Your hero will also be in the most number of scenes and will have the most number of lines. Screenplay formatting software like Final Draft and Movie Magic Screenwriter has a tool which can help you detect if this is, indeed, the case.

Using such tools is especially helpful if you’ve written an amazing secondary character who steals a lot of the limelight in the scenes he’s in.

You’ve got to be careful that you didn’t get so enamored by him that you’ve let him steal the entire movie. You can also count the number of scenes which take place at your hero’s home and workplace.

Their proportion compared to your other scene locations is another clue that your hero is in fact the hero of your screenplay draft.

Finally, you also want to make sure that your hero participates in the climax–and that the climax revolves around his story not a secondary character’s. In the screenplay draft of As Good As It Gets that I read, the climax seemed to focus on Simon’s reconciliation with his parents.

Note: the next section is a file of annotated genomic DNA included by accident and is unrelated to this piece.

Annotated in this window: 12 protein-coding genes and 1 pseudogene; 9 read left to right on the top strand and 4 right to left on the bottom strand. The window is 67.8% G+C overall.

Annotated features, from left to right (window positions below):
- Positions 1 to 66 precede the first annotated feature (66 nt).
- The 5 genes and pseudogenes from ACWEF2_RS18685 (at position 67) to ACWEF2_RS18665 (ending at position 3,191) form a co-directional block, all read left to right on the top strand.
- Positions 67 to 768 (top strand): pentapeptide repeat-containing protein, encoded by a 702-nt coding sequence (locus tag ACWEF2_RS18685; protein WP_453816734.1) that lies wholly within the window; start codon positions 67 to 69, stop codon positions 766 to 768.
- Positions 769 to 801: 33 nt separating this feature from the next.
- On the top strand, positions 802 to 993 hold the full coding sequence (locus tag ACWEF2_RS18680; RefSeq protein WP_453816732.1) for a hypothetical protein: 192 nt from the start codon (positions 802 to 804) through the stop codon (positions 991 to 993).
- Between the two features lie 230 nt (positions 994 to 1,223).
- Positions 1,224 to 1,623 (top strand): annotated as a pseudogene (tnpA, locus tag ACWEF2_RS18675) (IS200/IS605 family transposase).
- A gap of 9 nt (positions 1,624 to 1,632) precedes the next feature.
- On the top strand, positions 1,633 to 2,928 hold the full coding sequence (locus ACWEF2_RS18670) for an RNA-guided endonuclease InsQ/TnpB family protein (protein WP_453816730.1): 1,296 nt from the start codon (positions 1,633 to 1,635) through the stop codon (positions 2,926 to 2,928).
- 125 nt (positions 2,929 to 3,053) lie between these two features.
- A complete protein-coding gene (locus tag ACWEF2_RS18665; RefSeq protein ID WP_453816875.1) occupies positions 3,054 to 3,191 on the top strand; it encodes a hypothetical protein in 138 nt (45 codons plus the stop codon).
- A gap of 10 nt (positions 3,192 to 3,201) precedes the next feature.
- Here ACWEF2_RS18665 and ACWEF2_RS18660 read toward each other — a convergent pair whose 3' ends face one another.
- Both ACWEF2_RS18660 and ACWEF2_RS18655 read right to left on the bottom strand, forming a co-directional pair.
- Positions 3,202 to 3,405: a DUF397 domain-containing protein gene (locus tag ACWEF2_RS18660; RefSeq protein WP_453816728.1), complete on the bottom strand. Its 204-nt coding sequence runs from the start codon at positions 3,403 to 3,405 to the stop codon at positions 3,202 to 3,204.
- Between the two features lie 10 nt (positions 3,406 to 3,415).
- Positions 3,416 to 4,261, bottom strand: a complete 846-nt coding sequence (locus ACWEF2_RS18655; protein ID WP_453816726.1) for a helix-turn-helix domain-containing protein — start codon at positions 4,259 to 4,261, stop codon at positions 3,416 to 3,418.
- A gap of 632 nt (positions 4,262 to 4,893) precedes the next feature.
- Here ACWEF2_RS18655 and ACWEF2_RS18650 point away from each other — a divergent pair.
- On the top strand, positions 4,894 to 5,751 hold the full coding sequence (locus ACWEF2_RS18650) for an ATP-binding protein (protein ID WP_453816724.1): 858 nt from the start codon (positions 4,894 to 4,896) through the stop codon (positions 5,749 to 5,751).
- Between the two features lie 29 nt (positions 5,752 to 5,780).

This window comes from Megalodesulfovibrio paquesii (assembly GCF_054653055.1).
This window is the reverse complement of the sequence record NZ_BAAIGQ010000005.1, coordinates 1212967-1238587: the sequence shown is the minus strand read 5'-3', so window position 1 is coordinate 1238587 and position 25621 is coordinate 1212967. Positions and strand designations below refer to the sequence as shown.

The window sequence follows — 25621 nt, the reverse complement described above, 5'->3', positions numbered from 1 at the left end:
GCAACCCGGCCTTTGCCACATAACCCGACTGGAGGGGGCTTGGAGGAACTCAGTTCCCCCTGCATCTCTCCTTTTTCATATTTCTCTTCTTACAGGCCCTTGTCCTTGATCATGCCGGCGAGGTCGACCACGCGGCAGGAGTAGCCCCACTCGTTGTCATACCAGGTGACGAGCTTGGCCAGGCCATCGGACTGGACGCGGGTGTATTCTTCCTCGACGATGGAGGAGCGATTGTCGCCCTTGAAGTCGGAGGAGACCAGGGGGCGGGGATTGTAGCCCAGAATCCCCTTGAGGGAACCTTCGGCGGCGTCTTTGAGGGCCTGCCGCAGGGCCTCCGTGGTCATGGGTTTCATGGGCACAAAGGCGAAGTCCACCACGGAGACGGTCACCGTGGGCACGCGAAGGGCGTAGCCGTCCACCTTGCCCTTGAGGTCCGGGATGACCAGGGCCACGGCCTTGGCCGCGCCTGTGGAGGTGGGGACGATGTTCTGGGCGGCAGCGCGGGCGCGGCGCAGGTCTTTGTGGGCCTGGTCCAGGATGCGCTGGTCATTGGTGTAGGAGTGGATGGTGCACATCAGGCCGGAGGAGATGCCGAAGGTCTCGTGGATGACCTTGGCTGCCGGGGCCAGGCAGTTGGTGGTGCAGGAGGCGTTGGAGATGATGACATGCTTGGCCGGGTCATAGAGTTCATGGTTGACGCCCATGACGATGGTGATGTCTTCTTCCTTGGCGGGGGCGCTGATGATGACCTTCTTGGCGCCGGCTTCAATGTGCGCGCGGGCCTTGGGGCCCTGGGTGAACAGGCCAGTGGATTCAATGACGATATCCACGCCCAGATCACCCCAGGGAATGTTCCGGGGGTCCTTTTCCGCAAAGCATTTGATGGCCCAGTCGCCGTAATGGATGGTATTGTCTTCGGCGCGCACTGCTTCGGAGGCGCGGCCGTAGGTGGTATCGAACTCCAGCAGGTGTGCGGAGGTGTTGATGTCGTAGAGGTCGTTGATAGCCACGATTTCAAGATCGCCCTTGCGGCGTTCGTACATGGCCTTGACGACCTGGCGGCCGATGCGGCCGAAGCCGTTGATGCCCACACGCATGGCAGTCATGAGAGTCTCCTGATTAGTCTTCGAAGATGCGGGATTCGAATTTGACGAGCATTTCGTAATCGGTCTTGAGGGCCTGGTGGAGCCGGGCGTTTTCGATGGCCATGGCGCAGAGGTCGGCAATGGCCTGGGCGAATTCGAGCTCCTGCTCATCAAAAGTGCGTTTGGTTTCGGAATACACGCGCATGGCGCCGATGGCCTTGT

He knocks on their door, but they refuse to open it. After Simon leaves, Melvin knocks on their door and gives them a piece of his mind. (For the specifics of that scene, skip to screenwriting tip #11). Later on, we’re told that Melvin and Simon have driven to Melvin’s son’s house and watched Melvin’s grandson play in the yard.

Creepiness aside, that’s a scene that really should’ve been shown, not told. Furthermore, it should’ve been the focus of the climax. Through his friendship with Simon and his pursuit of Carol, Melvin has turned into a better person who now has the courage to seek out his own family and reconnect.

Do you see the difference?